Follow in my Green Foodsteps: a branded school- and community-based programme to improve iron intake in Nigeria

Abstract Number Theme Presentation Type Cover Approved
0177 Innovative program or delivery models Poster Not Approved


Abstract Content


Anemia is a major global public health problem with the highest prevalence in Central and West Africa, where almost 1 out of 2 women of reproductive age have anaemia. A Knorr branded school- and community-based behaviour change programme called “Follow in My Green Food Steps” has been developed in Nigeria to improve iron intake. The programme focuses on teaching mothers and their daughters to cook with iron-rich foods, including green leafy vegetables and Knorr iron-fortified bouillon cubes, by employing multiple interactive media channels.


The programme was developed around the insight that both mothers and daughters are hoping for a better future. Additionally, the strong relationship between mothers and daughters was used to influence generational cooking behaviour change. The programme used a similar framework to Lifebuoy, which used a trusted brand as a key part of a programme to drive handwashing behaviour change. The program involved mobilisation of social support, the use of role models, self-regulation techniques (i.e., creating the intention, setting a goal, monitoring behaviour and reviewing of the behavioural goals) and behavioural prompts/cues. The programme was supported by various media activities (e.g., an induction event, a radio drama, sms messages, interactive voice recording, door-to-door interaction, resident cooking events led by chefs for mothers groups).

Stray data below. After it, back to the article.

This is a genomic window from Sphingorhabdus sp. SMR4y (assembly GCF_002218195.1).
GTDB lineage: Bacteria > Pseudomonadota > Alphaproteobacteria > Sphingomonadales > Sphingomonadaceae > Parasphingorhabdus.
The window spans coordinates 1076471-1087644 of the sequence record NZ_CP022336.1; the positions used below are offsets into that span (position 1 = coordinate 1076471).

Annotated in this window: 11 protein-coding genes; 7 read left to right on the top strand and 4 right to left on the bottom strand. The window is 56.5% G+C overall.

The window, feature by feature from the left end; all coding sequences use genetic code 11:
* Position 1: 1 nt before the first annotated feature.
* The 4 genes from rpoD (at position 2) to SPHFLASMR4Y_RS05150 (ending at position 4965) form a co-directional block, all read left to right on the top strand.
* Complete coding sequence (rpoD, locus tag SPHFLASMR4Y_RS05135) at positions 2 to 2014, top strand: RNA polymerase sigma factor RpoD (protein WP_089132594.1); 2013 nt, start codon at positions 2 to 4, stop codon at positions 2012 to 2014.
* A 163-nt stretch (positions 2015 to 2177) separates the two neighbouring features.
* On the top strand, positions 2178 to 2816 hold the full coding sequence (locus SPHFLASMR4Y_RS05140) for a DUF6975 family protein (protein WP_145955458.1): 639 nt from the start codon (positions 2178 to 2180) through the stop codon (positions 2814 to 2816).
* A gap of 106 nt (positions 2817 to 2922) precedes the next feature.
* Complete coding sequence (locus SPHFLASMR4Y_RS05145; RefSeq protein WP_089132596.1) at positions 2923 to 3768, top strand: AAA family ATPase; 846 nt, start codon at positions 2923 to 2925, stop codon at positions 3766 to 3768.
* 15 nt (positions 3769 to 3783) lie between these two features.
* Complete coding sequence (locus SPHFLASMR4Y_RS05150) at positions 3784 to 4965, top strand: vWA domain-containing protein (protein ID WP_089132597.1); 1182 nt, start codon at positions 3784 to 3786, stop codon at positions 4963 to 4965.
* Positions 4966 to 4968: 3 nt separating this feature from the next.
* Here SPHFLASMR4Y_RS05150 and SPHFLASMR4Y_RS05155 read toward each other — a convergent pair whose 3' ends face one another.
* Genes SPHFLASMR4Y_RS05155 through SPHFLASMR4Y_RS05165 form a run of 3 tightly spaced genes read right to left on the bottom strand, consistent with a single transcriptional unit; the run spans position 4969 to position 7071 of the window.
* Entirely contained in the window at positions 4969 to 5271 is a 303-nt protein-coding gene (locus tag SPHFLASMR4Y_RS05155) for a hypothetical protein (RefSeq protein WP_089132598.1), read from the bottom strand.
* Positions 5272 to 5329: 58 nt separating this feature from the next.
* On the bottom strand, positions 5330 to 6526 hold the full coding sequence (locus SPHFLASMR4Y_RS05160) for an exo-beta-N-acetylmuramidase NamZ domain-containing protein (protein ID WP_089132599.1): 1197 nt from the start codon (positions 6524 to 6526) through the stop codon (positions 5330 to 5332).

The programme ran from October 2015 until the end of January 2016. A baseline study found that knowledge of importance of eating green leafy vegetables was high, yet regular consumption was low. The impact on brand perceptions, individual elements, effectiveness as well as claimed behaviour change will be presented at the conference.


Implications of the programme will be discussed in terms of the impact of branded behaviour change on public health and (dis)advantages of private-public partnerships to scale up behaviour change programmes.

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